At the close of four days of celebrations to mark her 60 years on the throne, more than a million revellers gathered to see the Queen on the Buckingham Palace balcony, flanked by the most senior members of her Royal family.
"We want the Queen," they chanted, showing their humourous resolve with a rendition of "Singing in the Rain".
When she finally arrived, they erupted. Spontaneous chants of the national anthem rang out, and a feu de joie was delivered for only the second time in Her Majesty's reign. Spitfires, Hurricanes and Lancaster bombers roared over Buckingham Palace and gun salutes shook the air.
For her part, the Queen said she had found the Diamond Jubilee celebrations a "humbling experience". "It has touched me deeply to see so many thousands of families, neighbours and friends celebrating together in such a happy atmosphere," she said. "I hope that memories of all this year's happy events will brighten our lives for many years to come."
Earlier, the Royal family drove to St Paul's Cathedral for a Thanksgiving service. The sermon was delivered by the Archbishop of Canterbury, who praised her "quality of joy in the happiness of others". After the service there was a reception and a carriage procession and a flypast. Over the course of the day, tributes poured in from across the globe, including a personal message from President Obama.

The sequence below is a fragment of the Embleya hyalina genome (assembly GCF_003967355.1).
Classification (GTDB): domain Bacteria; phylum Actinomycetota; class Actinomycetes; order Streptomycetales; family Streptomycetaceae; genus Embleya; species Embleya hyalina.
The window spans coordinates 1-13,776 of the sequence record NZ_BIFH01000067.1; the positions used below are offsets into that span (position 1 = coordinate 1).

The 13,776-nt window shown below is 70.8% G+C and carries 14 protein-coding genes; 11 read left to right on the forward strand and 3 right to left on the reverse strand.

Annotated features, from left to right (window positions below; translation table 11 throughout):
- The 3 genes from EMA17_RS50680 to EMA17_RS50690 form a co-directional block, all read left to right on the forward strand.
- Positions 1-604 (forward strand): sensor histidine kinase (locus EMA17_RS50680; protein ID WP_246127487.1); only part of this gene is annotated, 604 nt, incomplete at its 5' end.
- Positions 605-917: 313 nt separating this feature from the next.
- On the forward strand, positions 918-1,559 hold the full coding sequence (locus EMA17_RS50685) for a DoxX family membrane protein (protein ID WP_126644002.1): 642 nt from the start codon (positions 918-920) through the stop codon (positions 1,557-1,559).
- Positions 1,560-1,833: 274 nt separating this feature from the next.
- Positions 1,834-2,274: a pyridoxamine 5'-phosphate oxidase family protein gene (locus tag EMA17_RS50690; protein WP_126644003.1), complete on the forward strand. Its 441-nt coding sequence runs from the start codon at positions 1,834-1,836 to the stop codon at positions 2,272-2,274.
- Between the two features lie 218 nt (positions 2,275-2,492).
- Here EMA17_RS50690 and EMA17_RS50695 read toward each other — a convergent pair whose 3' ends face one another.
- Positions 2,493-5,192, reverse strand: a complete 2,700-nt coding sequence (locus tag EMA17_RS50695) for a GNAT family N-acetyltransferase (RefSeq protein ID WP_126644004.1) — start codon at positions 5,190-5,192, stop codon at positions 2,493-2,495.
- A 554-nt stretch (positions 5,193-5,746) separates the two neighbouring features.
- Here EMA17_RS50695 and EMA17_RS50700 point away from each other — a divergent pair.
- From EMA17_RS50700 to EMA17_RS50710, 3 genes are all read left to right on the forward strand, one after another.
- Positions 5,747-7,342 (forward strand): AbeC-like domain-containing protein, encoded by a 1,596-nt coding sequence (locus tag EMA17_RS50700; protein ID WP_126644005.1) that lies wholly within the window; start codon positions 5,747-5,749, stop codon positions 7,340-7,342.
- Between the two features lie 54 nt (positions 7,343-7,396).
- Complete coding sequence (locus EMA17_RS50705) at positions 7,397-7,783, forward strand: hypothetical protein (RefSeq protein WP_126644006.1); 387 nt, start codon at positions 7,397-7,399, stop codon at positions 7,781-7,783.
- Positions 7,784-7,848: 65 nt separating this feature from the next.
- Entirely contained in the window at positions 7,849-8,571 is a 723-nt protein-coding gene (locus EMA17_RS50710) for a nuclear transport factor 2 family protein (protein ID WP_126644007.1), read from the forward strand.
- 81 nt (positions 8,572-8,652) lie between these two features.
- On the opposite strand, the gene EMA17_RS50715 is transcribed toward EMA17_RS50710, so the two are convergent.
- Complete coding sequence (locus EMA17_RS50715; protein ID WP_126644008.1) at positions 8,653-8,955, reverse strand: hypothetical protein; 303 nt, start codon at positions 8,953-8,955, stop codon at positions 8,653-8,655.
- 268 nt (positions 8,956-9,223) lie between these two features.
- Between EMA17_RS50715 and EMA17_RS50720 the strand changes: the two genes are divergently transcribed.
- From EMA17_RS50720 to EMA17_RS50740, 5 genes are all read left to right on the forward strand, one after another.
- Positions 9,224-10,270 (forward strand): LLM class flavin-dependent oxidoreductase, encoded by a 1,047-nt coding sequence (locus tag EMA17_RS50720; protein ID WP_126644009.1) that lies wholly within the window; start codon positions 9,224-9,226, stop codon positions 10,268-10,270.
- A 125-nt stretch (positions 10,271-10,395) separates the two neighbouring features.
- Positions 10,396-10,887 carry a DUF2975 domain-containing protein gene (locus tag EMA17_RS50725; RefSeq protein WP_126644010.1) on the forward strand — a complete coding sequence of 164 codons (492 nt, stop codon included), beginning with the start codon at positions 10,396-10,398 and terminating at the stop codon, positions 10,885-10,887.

David Cameron said: "This is something that has brought the country together and you definitely notice that in my constituency, in the smallest villages that I went to. In the whole country, everyone's talking to each other, everyone is chatting with their neighbours.
It brings communities of people together, whatever your politics."
There was one downbeat note. The Duke of Edinburgh, 90, was taken to the King Edward VII Hospital on Monday with a bladder infection. His youngest son, the Earl of Wessex, visited yesterday and said he was "feeling better". The Countess of Wessex added: "He's in good spirits, he's on good form."
It has been impossible to escape the festivities, which began on Saturday with the Queen's visit to the Epsom Derby. On Sunday millions braved miserable weather to see the Pageant on the Thames.
The Queen stood throughout the procession, refusing to sit on the red thrones at the front of the purposebuilt barge Gloriana. On Monday, as the last street parties drew to a close, 17 million viewers watched coverage of the Diamond Jubilee concert, with performers including Sir Paul McCartney and Stevie Wonder.